There are times in life when lucky ideas strike men; when there is a kind of intellectual springtide in their nature; when men rise and say, “I have got it! Go to, this is it!” And in the bright hours when such ideas strike one the temptation is to be a little contemptuous in reference to dull men who are never visited by conceptions so bright and original as we deem them. A man has been in great perplexity, month after month, and suddenly he says, “Go to, the solution is now before me; I see my way right out of this dark place”; and he heightens his tone as the joy swells in his heart. That is right. We could not do without intellectual birthdays; we could not always be carrying about a dead, leaden brain, that never sees light or shouts victory. We like these moments of inspiration to break in upon the dull monotony of such a lifetime as ours. So it is perfectly right that men should express their new conceptions--their new programme--and lay out a bold policy in a clear and confident tone. But are all our ideas so very bright? When we see our way to brick making, is it always in the right direction? When we set our mind upon founding a city and building a tower the top of which shall rest against the stars, is it right? You see that question of “right” comes in again and again, and in proportion as a man wishes to live a true Divine life he will always say, before going to his brick making and his city founding and his tower building, “Now, is this right?” Many of us could have built great towers, only we knew we should be building downwards if we set our hands to such work as has often tempted us. Do not let us look coldly upon apparently unsuccessful men, and say, “Look at us; we have built a great city and tower, and you, where are you?--stretching in the dust and grovelling in nothing.” They could have built quite as large a tower as ours; they could have been quite as far up in the clouds as we are, only we had perhaps less conscience than they had. When we saw a way to burning bricks, we burned them; and a way to establishing towers, we founded them; and they, poor creatures, unsuccessful men, began to pray about it, and to wonder if it was right, and to ask casuistical questions, and to rack themselves upon conscience; and so they have done no building! And yet they may have built. Who can tell? All buildings are not made of brick; all men do not require to lay out brick fields, and burn clay, in order to build. It may be found one day, when the final inspection takes place, that the man who has built nothing visible has really built a palace for the residence of God. It may be found, too, that some successful people have nothing but bricks--nothing but bricks, bricks, bricks! Then it will be seen who the true builders were. What I pause here to say is this: We may have bright ideas, we may have (to us) new conceptions; there are, to our thinking, original ways of doing things; now and again cunning plans of overcoming difficulties strike us. Do I condemn this intellectual activity? No; I simply say, Let your intellect and your conscience go together; do not be one-sided men; do not be living altogether out of the head, be living out of your moral nature as well; and if it be right, then build the tower with all industry and determination. Let it be strong and lofty, and God shall come down upon your work and glorify it, and claim it as His own. (J. Parker, D. D.)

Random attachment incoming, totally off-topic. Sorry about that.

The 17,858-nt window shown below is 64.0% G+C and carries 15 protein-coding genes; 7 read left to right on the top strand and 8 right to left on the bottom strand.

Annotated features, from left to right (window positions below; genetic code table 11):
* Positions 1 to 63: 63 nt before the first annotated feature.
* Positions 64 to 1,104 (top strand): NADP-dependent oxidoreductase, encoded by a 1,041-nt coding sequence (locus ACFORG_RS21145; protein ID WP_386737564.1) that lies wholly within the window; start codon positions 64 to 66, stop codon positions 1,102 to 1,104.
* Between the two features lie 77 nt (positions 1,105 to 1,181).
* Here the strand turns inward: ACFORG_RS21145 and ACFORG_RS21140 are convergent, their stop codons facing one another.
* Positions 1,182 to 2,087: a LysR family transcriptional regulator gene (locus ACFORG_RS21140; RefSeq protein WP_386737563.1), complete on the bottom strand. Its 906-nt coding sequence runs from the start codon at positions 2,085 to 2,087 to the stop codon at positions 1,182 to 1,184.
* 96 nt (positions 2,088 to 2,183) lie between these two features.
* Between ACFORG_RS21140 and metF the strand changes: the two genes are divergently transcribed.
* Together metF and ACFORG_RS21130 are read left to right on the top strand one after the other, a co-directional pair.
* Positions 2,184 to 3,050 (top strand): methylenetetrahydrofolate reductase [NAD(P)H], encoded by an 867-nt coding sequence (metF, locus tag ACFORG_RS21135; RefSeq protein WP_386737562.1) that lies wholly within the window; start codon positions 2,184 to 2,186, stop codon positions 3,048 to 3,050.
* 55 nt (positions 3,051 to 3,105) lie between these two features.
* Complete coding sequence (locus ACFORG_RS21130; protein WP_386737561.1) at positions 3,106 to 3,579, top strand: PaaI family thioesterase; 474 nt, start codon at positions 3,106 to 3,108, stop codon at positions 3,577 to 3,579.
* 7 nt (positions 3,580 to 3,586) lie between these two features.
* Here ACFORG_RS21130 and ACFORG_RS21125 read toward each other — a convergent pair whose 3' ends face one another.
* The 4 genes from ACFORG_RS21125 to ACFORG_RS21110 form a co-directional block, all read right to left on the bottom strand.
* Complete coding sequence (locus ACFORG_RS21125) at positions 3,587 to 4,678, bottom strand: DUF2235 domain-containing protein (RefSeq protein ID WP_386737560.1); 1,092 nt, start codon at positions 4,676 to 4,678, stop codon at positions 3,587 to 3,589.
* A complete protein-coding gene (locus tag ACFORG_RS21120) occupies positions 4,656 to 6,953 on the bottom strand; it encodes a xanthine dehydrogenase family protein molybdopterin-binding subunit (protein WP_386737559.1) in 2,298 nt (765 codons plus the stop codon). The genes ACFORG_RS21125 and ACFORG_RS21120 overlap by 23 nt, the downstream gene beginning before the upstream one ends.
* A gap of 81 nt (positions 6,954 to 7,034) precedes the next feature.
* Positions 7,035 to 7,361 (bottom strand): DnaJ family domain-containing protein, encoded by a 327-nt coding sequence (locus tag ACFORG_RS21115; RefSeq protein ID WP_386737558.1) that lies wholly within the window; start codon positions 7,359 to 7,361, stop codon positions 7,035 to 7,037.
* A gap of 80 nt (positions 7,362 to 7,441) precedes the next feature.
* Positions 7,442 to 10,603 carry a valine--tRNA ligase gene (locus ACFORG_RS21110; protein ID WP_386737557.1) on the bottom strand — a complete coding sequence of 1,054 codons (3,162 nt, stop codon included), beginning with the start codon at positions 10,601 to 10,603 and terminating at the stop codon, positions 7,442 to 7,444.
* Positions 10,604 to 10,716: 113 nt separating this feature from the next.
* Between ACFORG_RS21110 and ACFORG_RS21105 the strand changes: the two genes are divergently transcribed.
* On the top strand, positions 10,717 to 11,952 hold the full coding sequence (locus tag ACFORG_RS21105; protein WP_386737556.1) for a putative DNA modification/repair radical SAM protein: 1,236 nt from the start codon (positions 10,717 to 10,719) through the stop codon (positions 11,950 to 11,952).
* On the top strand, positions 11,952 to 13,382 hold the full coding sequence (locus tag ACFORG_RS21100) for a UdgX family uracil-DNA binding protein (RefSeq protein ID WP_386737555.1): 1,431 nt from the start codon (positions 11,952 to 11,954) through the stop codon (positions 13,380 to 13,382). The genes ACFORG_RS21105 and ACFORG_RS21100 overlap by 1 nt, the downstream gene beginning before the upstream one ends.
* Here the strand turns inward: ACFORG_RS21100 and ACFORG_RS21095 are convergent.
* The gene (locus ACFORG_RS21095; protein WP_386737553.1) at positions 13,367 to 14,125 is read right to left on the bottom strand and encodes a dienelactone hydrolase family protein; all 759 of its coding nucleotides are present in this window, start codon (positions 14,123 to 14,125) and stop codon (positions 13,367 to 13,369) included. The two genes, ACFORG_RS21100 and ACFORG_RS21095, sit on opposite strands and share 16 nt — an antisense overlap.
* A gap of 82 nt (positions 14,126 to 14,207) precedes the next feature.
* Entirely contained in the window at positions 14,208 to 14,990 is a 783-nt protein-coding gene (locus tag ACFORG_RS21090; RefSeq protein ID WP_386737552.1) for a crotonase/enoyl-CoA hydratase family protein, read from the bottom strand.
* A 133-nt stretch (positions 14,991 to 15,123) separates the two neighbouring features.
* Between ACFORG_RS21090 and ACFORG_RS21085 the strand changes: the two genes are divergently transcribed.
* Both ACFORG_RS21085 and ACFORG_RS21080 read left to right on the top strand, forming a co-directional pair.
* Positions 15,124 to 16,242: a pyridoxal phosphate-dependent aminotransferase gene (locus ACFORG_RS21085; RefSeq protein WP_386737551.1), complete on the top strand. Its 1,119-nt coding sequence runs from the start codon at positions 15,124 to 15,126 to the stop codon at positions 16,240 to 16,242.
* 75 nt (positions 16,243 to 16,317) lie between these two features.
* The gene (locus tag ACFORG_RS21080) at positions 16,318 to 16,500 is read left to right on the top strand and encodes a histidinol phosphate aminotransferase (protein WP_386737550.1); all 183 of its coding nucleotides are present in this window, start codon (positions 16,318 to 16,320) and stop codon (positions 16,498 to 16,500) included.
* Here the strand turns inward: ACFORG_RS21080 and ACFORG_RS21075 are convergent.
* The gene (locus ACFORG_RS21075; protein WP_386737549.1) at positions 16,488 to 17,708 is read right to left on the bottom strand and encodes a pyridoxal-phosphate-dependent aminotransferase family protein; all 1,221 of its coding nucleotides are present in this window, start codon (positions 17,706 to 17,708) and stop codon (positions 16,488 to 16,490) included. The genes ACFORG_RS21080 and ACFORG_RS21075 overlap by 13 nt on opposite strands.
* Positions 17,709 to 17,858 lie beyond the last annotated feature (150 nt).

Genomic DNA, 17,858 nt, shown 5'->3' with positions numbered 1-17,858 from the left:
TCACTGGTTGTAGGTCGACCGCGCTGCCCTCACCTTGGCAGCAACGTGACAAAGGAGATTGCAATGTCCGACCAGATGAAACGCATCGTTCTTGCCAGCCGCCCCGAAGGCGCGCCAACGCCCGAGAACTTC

Bold men--men of vigorous mind, striking out something that is very definite, and about which there could be no mistake. We, too, are doing just what they did; we are following the god Ambition--the restless god Ambition, who never sleeps, never pauses, never gives his devotees vacation, but is always stirring them up to more and more furious desires. Do I condemn ambition? Nothing of the kind. I praise ambition; I say to every young man who may today accept me as his teacher, Be ambitious; build loftily; let your aspirations be confined only by the limits which God Himself has set to human power and human capability; but--but--that old question comes in again, Is it right? Is it right? Our ambitions may be our temptations; our ambitions may be stumbling blocks over which we fall into outer darkness; our ambitions may be the cups out of which we drink some deadly intoxicant, poisoning the mind and destroying the heart’s life. Therefore I pause again to ask, Is it right? Then, too, we pronounce some men ambitious who are really not ambitious. All men do not understand the word ambition. Ambition has been vulgarized, taken out altogether from its refined and beautiful associations, and debased into something that is intensely of the earth, earthy. I call men to intellectual ambition; to spiritual ambition; to the ambition which says, “I count not myself to have attained; this one thing I do, I press.” Alas! there are ten thousand men in our city streets today who are “pressing”; but the question is, Towards what do they press? The apostle says, “I press towards the mark for the prize of my high calling of God in Christ Jesus.” That is better than saying, “Let us build a tower whose top shall reach even unto heaven”; and yet it is true tower building--it is palace building. (J. Parker, D. D.)